Bob and Margaret: An Ordinary Couple Goes Prime Time Worldwide
The Fine Print and Details
Technically, the work in Burglary looked fairly good. I saw what appeared to be smudges and fuzziness in images, but overall the animation is smooth. Compared to King of the Hill, it almost looks like full animation. Okay, that's a bit of an overstatement, considering that these characters are anything but the lively singing and dancing types one might find in a Disney feature, but thank goodness for that!
The history of the series' development is interesting. As the story goes, Snowden and Fine were bombarded with calls following their win of an Academy Award for Bob's Birthday in 1995. Although they had visions of working with an American studio, the artists, who are British and Canadian, decided against a partnership with Universal Pictures because it wanted the characters in Bob and Margaret to be more `Americanized.' Fine says Universal was concerned about the series' "Britishness and wanted to change it. They wanted to have it set in the US, or make Bob and Margaret have loads of American friends."
Snowden Fine had developed a relationship with Channel 4, which picked up 25 percent of the series' production costs, and then sealed a deal with the Canadian production house Nelvana, which paid for the remaining 75 percent of the costs. The series was pre-sold to Channel 4 in the UK, Comedy Central in the U.S., and Canada's Global Television. Each of the thirteen 22-minute episodes currently in production is budgeted at U.K. £270,000 (at a June 1998 conversion rate, approximately U.S. $440,000 each). Layout, design and story boarding, as well as digital painting and compositing using the Animo system, is being done by Nelvana, while animation is being completed in the Philippines. Fine says he is happy to be removed from the production details, explaining that he wanted more time for the creative work and voice recording, which is done in London: "We are avoiding the drudgery of animation, like painting cels. I hate all that."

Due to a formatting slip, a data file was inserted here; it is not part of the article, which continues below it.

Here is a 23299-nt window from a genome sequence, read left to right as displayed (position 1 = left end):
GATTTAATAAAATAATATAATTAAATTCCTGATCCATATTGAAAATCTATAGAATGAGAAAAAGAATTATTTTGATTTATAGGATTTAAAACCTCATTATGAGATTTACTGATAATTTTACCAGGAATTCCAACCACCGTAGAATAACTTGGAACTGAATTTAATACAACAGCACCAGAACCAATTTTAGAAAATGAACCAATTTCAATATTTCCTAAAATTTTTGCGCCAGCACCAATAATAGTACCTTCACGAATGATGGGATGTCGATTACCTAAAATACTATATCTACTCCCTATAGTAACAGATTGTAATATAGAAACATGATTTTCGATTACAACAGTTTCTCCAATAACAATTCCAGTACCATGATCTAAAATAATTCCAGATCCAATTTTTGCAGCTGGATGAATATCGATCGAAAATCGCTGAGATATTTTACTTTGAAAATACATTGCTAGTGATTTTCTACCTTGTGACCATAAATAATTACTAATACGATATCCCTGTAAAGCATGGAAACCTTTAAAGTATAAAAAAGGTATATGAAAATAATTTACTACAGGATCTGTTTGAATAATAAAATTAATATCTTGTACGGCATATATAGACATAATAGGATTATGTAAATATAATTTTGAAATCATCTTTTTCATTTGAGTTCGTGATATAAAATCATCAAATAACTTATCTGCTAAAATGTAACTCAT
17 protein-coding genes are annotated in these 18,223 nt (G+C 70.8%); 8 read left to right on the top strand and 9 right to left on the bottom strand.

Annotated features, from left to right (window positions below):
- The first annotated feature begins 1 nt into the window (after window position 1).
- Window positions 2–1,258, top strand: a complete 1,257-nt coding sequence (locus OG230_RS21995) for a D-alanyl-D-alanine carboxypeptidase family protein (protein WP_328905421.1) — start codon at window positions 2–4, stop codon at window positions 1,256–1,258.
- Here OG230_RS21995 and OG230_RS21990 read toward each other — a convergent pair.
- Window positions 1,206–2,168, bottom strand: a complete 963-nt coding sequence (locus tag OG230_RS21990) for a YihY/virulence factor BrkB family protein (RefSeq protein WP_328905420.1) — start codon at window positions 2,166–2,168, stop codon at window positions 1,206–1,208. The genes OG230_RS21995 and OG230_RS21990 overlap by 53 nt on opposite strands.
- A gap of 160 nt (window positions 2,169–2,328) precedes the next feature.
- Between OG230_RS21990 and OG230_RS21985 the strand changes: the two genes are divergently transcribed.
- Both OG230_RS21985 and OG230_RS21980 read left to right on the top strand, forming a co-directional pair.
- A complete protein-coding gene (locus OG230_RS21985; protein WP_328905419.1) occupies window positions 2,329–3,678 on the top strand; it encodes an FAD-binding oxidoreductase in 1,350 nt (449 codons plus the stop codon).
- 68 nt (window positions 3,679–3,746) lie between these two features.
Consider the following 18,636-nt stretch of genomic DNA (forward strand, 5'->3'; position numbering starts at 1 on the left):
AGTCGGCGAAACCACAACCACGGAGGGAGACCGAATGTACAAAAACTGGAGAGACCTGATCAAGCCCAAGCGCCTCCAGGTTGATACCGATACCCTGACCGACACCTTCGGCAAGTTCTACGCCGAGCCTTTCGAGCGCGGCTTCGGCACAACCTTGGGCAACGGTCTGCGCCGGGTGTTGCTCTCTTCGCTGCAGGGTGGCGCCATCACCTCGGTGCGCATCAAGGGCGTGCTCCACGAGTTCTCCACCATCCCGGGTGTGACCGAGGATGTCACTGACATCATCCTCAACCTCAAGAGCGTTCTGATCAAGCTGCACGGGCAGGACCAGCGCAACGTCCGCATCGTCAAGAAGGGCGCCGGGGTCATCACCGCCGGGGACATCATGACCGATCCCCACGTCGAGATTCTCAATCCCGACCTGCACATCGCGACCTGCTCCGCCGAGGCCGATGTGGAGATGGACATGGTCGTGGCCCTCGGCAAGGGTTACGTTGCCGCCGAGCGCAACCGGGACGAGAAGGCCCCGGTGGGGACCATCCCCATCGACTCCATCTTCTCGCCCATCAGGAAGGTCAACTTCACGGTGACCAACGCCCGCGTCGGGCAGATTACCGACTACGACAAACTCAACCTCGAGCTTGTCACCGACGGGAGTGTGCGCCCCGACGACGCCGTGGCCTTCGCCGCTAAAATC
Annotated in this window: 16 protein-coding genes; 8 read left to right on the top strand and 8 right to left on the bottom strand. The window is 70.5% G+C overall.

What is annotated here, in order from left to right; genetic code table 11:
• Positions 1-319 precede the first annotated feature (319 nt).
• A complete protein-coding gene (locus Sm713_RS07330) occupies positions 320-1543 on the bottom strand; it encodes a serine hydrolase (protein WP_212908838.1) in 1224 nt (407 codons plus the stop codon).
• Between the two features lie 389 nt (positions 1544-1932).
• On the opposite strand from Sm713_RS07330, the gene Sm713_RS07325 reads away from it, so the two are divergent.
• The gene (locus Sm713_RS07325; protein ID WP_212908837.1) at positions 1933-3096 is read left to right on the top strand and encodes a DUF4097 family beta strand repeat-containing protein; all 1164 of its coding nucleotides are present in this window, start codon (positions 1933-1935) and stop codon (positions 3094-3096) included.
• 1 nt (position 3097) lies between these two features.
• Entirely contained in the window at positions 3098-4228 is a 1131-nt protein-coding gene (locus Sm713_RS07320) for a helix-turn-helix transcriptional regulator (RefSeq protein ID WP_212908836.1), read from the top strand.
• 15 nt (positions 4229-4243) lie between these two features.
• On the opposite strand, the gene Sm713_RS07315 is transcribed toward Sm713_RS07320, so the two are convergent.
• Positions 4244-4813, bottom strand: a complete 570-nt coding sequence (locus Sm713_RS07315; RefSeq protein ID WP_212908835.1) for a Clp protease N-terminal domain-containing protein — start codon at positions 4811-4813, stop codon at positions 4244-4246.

It is certain that many eyes will be on the Snowden Fine series as it airs this summer, including those of investors who will be interested to see if the series can indeed attract audiences in prime time.
Visit Alison Snowden and David Fine's web site which includes images from the Oscar-winning animated short Bob's Birthday.
Maureen Furniss is the editor and publisher of Animation Journal, a scholarly journal based at Chapman University, in Orange, California, where she is an assistant professor in the School of Film and Television.
The Fine Print and Details